What is covered with pet insurance:
  • Hereditary and congenital conditions
  • Accident injuries
  • Illntella Luxation, a common problem with the knee joint
  • Elbow dysplasia, a front leg condition
  • Cancer
  • Skin diseases
  • Tapeworm (if the pet has been previously vaccinated)
  • Essential euthanasia
  • Diabetes
  • Stray animals (provided they have been checked by a vet)
  • Death from illness (sometimes)
  • Straying  /  Neutering

What's not covered with pet insurance:

Pet insurance typically has a number of exclusions such as pre-existing medical problems and hereditary conditions, unless you have special documentation from your vet.

  • Pre-existing conditions that are chronic or recurring conditions beyond pre-set annual benefit limit
  • Illegal breeds
  • Pandemics
  • Special therapies including stem cell and alternative therapies
  • Voluntary euthanasia
  • Prostheses and organ transplants
  • Conditions that could be prevented by vaccination
  • Breeding and obstetrics
  • Payments for hospitalisation, medicines, skin conditions and radiography that fall above the pre-set limits
  • Pregnancy
  • Fertility treatments
  • Grooming
  • Behavioural problems
  • Third party liability for injury or damage
  • Claims within the initial waiting period which is usually 21 - 30 days from joining. Some policies have a 6 month waiting period for ligament injuries

If you are still unsure as to what you are covered for refer to the Product Disclosure Statement (PDS) and pre-existing condition definition or contact your chosen insurer to see if your pet will be covered.


Which pet insurance is best?             

Most pet insurance companies have a few basics in common, but each policy is different and insurers vary in the rebate amount and type of cover they offer.

Some insurers offer an optional excess to reduce your premium.  If you have more than one pet, some insurers will provide a discount for second and third pets signed up.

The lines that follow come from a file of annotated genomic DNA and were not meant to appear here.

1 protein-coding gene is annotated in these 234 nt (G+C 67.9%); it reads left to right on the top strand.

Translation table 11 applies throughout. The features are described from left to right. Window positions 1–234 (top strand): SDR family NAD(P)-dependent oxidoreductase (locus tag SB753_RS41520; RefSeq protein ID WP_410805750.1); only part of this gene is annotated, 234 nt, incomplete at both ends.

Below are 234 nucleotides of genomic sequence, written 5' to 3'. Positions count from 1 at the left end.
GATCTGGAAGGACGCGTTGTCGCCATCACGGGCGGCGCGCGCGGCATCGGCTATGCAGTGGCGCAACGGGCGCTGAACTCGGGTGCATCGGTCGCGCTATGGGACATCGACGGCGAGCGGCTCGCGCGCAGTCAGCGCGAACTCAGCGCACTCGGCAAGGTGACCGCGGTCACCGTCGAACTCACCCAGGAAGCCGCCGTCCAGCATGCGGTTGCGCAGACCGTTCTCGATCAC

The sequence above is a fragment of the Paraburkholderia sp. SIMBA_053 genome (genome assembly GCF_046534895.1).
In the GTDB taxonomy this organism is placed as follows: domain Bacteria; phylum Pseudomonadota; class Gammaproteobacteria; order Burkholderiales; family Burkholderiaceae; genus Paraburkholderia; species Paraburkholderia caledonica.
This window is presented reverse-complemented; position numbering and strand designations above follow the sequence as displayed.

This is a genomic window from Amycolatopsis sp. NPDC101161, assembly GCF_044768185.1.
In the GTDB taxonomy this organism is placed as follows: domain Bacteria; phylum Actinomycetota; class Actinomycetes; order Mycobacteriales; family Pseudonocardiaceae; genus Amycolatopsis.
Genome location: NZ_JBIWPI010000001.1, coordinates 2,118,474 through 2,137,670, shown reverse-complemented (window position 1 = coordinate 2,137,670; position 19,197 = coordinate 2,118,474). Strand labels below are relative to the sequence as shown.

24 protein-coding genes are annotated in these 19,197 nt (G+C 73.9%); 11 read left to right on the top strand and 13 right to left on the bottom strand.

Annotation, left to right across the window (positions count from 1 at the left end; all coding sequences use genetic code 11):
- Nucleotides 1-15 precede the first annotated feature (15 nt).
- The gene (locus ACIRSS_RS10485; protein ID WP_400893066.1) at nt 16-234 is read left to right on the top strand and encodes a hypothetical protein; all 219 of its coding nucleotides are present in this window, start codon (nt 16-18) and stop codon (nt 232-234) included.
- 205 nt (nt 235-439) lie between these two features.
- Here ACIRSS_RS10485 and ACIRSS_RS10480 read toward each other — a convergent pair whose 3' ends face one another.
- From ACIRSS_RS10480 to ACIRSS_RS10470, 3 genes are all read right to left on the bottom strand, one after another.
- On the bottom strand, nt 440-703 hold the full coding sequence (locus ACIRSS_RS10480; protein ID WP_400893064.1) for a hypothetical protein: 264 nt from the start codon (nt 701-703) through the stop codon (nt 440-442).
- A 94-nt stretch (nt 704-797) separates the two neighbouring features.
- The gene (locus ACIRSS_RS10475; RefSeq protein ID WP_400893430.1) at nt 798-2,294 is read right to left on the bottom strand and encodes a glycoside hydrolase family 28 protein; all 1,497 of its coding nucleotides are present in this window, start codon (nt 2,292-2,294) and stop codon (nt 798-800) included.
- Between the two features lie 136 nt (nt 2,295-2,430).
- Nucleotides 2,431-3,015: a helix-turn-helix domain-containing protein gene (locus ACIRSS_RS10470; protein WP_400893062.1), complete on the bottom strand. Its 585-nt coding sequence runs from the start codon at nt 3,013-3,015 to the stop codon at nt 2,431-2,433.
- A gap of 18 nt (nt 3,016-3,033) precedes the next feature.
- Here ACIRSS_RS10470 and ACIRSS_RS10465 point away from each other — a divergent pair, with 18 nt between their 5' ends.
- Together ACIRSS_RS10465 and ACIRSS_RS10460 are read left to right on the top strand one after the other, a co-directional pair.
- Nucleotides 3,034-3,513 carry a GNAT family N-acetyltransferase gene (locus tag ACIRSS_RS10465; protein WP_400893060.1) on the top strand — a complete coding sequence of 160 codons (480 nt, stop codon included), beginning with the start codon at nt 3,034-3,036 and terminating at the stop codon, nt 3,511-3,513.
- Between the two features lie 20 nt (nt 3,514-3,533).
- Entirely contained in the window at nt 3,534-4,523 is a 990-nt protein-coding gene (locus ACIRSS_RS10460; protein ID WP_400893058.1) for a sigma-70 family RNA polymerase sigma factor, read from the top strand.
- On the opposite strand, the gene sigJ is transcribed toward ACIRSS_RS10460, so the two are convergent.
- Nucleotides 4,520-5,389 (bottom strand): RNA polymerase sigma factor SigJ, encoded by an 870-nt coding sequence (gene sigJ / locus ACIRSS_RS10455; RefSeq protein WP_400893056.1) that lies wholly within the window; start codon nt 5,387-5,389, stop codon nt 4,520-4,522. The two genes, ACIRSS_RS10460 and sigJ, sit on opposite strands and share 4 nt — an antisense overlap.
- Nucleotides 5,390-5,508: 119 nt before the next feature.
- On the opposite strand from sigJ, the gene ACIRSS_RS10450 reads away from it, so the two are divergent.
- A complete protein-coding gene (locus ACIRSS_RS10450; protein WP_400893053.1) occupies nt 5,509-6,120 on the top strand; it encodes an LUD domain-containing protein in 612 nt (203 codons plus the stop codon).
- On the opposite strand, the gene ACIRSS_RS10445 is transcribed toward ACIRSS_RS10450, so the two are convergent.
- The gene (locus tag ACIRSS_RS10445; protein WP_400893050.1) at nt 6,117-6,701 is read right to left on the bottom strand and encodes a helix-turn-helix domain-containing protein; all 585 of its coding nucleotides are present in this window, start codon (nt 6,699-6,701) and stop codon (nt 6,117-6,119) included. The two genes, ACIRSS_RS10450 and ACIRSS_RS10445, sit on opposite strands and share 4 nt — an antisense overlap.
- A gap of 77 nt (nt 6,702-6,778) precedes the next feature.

Here are the main things to consider when buying pet insurance:

• Medical conditions: Make sure you read the insurers product disclosure statement to see what conditions are covered under that policy.

• % of bill covered: How much of the vet bill will the insurance company pay for? Most insurance companies pay between 80 – 100%.

• Age limits: Most insurers will not cover for pets over 9 years of age. Make sure you know the age of your pet before you consider taking put a policy.

• Excess: By increasing your excess you may be able to reduce your premium which may work in your favour in the long run.

• Waiting period: This is set by insurance companies so that you can’t start a policy when your pet gets ill, then take it to the vet straight away for treatment and claim on the insurance. Check to see if different policies have varying waiting periods

• Discounts: You may be entitled to a discount, if you decide to insure more than one pet.

• Type of cover: Will depend on how much you want to pay. You can chose between accident cover vs combined accident and illness cover.

Unfortunately you’re going to need to see a vet at some point in your pet’s life. Having pet insurance will ease the worry when faced with huge vets bills from routine treatments like de-worming and neutering to unexpected injuries on the road or at home.